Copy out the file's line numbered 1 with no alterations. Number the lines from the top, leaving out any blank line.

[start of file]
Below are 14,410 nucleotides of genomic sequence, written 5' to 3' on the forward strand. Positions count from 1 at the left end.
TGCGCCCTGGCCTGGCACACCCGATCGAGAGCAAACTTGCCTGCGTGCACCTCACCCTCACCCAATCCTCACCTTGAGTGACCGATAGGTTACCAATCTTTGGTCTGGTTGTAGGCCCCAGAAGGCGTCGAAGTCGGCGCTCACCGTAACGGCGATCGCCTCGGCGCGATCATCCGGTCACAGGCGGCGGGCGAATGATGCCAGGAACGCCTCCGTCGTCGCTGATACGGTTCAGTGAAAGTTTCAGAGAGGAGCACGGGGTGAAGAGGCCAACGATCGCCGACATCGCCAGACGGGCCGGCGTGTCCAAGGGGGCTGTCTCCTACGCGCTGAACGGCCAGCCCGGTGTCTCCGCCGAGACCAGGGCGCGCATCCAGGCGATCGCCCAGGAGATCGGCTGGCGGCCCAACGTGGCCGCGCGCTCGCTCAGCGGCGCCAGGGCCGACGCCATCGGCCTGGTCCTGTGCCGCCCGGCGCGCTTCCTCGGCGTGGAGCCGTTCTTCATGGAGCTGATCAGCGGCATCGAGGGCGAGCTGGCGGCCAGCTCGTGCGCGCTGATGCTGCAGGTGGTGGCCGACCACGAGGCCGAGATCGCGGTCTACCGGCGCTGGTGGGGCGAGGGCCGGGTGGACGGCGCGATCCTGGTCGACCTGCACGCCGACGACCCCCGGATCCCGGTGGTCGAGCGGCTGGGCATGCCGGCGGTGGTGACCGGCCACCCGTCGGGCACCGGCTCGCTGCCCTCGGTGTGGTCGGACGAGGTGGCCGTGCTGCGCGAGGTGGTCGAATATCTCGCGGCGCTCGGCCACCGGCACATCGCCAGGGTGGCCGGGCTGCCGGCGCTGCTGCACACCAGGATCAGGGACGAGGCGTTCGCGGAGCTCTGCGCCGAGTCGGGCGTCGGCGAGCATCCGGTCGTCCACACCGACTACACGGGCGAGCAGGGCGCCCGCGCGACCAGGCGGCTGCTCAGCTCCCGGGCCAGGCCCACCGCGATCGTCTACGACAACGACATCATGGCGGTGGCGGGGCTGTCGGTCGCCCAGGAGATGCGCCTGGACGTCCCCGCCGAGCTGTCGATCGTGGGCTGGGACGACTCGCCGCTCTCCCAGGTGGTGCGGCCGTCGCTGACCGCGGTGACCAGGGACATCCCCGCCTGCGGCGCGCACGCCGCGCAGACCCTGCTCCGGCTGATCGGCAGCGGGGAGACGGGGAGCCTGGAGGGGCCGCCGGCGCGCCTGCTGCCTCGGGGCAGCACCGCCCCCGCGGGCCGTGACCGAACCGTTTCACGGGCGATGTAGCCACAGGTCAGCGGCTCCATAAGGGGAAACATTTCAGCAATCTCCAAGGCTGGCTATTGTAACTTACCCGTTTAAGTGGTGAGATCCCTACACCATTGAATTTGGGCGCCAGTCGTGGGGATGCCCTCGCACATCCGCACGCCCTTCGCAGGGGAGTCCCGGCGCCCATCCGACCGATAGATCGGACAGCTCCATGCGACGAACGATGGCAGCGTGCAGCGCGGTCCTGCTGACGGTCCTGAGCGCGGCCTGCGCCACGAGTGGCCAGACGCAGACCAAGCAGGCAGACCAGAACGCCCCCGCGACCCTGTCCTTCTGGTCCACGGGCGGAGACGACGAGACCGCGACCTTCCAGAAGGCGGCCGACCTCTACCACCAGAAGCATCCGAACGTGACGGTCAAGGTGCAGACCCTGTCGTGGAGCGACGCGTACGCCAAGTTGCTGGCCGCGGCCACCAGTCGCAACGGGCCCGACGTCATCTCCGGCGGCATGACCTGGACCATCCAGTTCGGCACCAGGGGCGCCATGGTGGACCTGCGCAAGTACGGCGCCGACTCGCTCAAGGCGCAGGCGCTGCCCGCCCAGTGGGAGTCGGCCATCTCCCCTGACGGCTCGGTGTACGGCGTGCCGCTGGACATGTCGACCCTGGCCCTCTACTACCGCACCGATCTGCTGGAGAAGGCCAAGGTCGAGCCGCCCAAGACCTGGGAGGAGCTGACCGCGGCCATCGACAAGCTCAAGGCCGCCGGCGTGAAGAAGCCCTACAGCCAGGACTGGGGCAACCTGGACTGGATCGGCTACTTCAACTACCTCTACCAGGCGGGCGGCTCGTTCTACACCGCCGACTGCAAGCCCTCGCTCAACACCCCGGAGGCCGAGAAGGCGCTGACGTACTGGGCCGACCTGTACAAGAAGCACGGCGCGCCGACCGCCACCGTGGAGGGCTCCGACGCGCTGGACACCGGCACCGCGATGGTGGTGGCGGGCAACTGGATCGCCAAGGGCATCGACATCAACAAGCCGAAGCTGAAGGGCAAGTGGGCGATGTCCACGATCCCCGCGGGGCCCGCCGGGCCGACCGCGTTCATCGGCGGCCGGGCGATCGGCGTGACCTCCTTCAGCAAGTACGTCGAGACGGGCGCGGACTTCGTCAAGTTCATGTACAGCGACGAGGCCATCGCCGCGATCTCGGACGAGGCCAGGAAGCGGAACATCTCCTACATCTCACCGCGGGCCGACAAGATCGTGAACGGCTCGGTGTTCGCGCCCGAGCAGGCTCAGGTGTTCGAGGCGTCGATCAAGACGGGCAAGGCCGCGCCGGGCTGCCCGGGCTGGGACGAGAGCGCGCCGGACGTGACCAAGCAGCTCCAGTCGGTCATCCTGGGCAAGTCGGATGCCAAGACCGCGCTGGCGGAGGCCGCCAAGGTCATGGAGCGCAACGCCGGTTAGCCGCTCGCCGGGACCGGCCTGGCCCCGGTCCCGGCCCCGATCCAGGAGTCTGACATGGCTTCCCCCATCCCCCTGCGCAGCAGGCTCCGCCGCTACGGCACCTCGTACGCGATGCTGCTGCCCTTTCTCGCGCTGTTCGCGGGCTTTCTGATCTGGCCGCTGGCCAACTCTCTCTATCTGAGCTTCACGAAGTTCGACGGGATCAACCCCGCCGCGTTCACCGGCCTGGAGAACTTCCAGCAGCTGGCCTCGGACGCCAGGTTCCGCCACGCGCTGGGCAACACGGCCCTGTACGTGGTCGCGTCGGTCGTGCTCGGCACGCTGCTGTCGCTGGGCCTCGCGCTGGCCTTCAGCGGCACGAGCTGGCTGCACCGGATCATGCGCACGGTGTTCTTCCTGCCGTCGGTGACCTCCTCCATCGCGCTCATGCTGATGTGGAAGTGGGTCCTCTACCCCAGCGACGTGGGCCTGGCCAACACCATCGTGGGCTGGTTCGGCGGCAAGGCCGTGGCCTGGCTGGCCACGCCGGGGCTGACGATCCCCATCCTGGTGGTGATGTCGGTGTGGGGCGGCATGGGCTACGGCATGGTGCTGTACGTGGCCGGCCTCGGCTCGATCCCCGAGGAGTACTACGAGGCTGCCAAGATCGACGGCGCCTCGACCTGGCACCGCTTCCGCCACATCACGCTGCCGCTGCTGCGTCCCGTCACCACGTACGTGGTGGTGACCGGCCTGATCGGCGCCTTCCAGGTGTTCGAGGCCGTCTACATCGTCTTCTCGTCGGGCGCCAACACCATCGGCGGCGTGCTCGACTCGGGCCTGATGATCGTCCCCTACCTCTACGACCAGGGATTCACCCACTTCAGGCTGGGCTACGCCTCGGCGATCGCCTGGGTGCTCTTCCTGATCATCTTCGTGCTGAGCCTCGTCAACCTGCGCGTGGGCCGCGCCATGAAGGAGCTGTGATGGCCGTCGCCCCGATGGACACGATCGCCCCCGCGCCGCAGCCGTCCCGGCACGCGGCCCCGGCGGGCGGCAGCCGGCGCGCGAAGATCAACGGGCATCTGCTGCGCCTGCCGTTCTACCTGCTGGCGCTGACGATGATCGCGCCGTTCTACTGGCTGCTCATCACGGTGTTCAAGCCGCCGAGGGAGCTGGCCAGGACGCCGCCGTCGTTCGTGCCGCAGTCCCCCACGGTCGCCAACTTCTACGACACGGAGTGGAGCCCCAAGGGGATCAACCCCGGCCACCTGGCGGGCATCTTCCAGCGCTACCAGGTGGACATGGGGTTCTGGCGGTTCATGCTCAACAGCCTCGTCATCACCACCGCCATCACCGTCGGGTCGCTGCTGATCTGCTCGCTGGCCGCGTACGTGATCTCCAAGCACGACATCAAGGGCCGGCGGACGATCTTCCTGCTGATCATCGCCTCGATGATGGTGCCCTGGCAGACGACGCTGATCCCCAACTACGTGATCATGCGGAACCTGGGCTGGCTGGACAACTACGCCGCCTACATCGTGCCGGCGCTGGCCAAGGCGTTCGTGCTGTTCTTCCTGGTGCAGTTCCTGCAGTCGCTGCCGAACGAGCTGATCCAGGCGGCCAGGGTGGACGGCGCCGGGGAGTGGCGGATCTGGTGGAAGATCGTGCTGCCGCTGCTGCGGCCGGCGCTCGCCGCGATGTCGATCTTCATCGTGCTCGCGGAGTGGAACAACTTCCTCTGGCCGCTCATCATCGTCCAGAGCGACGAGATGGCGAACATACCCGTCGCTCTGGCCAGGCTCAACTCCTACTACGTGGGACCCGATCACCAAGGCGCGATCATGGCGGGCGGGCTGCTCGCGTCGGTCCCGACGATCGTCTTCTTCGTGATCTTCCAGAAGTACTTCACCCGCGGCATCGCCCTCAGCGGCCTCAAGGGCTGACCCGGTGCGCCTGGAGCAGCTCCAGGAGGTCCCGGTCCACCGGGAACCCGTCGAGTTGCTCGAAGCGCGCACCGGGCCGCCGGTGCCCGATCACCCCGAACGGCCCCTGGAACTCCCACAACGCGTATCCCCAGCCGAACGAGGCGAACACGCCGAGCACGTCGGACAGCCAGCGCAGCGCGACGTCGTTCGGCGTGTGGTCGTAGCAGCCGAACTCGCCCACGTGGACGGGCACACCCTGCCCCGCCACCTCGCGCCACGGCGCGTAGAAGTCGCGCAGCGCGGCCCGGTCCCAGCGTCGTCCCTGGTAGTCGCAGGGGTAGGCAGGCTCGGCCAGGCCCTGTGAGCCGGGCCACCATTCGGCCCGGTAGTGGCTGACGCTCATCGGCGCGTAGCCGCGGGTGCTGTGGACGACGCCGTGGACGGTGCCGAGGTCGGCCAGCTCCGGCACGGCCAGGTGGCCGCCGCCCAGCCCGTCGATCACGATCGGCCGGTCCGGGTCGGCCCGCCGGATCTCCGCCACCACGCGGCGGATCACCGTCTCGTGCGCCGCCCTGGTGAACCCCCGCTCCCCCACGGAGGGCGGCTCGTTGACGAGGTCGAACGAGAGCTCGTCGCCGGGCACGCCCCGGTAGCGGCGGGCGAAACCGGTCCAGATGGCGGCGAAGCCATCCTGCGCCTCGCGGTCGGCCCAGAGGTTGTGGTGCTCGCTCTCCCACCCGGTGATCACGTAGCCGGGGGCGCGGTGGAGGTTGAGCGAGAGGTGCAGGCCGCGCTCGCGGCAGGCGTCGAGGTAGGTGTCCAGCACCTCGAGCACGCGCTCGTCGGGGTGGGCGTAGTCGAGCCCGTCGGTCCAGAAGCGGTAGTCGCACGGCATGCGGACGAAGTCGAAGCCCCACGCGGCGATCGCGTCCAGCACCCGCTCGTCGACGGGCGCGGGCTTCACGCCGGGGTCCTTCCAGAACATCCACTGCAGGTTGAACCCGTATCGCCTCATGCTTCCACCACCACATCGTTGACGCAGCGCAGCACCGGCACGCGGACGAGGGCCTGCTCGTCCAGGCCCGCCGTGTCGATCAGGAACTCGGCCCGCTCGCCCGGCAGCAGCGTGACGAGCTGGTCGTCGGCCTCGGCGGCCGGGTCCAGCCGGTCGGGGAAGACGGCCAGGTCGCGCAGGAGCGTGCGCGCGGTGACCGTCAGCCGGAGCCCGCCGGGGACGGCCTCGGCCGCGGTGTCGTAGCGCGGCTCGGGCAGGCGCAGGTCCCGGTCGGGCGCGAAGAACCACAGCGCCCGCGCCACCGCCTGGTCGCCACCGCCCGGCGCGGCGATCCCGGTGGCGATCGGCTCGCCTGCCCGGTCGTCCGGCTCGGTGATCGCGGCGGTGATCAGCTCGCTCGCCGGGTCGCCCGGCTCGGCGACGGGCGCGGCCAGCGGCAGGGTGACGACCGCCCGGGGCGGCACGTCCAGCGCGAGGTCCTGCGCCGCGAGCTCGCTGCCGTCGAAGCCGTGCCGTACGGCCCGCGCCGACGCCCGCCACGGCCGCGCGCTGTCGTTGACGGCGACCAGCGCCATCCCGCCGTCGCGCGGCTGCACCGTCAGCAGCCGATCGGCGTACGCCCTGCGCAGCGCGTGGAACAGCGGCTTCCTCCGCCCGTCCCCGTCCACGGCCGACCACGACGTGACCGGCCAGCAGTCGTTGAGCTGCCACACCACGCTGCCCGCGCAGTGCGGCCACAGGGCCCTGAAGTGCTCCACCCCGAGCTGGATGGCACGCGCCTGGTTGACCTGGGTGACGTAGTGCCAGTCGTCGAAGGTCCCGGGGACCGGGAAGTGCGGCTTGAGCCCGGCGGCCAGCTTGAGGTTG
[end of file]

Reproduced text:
Below are 14,410 nucleotides of genomic sequence, written 5' to 3' on the forward strand. Positions count from 1 at the left end.